8.3  11:40  Using hybrid assembly approach with MaSuRCA to assemble challenging genomes. Zimin AV*, Johns Hopkins University/University of Maryland

Third generation (PacBio) genome sequencing data opened a large new realm of possibilities in de novo genome assembly to long (10kb+) read lengths and no sequencing bias. However, the inherent high error rates of about 15% present a challenge to using these data to assemble highly repetitive or heterozygous plant genomes. I will describe a hybrid technique that is capable of overcoming the assembly challenges by effectively combining the third generation long PacBio reads with the second generation short but accurate Illumina reads. We have successfully applied this technique to create complete and accurate assemblies of several challenging plant genomes such as ancestral wheat A. tauschii, and the hexaploid wheat T. aestivum. The technique is implemented in publicly available MaSuRCA assembler. You can learn about the assembler and download the code from

8.4  12:00  Improving genome annotation strategies for biodiverse species using cloud technologies. Dikow RB*, Smithsonian Institution; Frandsen PB, Smithsonian Institution; Cruley D, Amazon Web Services; Davis D, Smithsonian Institution; Gupta S, Intel Corporation; Speirs S, Amazon Web Services; Stern BA, Smithsonian Institution; Taylor M, Intel Corporation; Burba D, Smithsonian Institution

With the dramatic increase in number and taxonomic diversity of organisms for which genomes are available, the ability to efficiently perform downstream analyses to understand genome biology and pursue potential applications is becoming the barrier to advancing biodiversity science. Genome annotation is a problem ripe for improvement, particularly given recent advances in cloud technologies and infrastructure, and its ability to be highly parallelized. Our work is based upon the premise that genome annotation should be a fast, repeatable process with a low bar of entry for biodiversity researchers. We are motivated by the fact that, given decreasing costs in sequencing, there are many researchers who now have the ability to sequence genomes for their taxon of interest. However, they may not have access to high performance computing systems or sophisticated systems administrators to install complicated packages with many dependencies. Here, we highlight our work with the Intel Corporation and Amazon Web Services to provide easily reusable and scalable cloud-enabled software solutions for genome annotation for organisms across the tree of life. We compare two strategies, (1) high-throughput implementation of existing annotation software in the cloud, and (2) the use of workflow engines, purpose-built to take advantage of cloud strengths in parallelization, to wrap around annotation component tools. The exploration of these two strategies will lead to faster and higher quality annotations, which in turn leads to essential biological insights about species.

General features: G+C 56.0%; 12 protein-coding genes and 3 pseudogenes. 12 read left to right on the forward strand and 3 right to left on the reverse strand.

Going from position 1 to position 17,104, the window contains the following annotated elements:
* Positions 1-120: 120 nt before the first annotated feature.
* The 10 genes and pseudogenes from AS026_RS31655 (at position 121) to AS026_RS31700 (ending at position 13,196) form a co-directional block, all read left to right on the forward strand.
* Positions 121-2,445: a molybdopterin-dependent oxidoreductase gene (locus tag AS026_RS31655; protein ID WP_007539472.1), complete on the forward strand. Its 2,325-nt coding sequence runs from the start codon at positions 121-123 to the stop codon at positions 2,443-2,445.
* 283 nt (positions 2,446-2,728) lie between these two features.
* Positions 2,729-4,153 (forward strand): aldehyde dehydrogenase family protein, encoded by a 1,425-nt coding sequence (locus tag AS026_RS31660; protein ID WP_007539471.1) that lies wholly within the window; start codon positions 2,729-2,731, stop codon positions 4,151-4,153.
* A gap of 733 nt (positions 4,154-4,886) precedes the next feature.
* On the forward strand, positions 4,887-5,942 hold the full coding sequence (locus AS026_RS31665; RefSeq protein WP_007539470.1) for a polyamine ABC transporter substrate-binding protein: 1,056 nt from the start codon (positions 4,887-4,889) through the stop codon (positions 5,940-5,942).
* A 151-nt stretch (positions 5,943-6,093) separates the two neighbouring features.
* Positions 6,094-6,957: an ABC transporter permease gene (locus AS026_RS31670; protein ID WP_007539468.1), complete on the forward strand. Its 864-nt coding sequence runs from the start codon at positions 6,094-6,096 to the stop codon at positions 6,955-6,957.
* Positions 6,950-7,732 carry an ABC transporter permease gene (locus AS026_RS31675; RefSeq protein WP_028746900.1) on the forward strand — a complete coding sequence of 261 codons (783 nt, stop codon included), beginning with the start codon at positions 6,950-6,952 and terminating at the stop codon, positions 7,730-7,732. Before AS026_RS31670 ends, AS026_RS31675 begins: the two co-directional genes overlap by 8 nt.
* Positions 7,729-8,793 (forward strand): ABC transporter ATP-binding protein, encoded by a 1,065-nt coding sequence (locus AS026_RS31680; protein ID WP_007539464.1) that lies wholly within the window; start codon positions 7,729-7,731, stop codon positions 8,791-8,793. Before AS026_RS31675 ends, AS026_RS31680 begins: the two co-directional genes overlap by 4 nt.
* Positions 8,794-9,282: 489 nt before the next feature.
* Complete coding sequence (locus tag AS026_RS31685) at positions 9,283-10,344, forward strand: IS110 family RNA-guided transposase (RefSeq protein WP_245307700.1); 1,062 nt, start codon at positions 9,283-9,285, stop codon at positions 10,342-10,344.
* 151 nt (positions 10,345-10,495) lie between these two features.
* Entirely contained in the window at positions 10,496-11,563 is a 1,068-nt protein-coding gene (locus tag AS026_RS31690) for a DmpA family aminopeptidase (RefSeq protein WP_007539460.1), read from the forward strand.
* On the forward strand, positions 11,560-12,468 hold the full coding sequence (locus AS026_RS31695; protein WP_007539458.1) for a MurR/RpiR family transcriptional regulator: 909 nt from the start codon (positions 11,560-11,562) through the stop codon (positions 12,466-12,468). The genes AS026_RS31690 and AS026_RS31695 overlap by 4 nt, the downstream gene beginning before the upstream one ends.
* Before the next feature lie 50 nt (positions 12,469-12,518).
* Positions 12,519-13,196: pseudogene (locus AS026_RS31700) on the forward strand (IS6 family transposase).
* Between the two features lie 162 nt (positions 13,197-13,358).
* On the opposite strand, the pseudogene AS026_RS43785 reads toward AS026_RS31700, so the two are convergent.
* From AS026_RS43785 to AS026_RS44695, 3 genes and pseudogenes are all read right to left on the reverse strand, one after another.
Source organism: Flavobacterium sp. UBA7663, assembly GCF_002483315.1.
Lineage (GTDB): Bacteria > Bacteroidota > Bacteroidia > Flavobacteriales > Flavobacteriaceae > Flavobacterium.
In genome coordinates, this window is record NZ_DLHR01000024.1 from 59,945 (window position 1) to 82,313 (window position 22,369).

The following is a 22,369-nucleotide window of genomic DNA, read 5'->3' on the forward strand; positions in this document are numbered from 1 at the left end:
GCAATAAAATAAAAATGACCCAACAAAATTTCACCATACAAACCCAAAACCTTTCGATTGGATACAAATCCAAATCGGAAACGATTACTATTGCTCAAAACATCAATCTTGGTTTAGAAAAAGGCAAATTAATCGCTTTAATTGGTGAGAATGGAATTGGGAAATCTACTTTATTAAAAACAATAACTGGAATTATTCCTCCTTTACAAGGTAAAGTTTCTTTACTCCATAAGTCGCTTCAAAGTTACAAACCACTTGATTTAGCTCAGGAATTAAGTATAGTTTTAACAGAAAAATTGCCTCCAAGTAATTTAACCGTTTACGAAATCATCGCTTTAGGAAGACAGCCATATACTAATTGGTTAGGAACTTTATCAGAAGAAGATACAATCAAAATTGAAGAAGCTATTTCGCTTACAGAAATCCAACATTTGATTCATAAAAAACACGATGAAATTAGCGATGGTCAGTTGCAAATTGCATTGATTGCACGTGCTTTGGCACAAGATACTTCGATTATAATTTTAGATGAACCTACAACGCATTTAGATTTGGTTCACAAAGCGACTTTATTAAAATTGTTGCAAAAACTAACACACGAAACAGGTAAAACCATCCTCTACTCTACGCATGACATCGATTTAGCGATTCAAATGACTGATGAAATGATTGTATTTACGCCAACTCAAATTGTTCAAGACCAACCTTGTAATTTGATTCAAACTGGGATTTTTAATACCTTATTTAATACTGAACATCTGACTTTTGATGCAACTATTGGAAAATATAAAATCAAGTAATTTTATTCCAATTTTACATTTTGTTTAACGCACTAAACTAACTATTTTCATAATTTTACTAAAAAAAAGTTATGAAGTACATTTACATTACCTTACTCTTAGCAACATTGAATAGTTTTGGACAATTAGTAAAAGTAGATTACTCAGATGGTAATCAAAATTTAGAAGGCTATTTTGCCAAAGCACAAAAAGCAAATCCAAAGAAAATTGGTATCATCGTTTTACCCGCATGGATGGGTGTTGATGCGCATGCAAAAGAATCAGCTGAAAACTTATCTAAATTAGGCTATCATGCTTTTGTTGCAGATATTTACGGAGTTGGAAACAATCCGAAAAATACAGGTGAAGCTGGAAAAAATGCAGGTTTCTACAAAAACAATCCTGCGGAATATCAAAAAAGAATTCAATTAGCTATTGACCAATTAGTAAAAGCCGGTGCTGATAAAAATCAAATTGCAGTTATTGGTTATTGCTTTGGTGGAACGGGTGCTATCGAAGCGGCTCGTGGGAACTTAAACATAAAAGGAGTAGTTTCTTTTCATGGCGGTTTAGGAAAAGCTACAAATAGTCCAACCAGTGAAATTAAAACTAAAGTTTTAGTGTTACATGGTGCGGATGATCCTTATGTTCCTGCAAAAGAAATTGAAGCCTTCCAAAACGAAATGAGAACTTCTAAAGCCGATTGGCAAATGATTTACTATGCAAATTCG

8.5  12:20  Great Ape Genomic Diversity and Population History. Marques-Bonet Tomas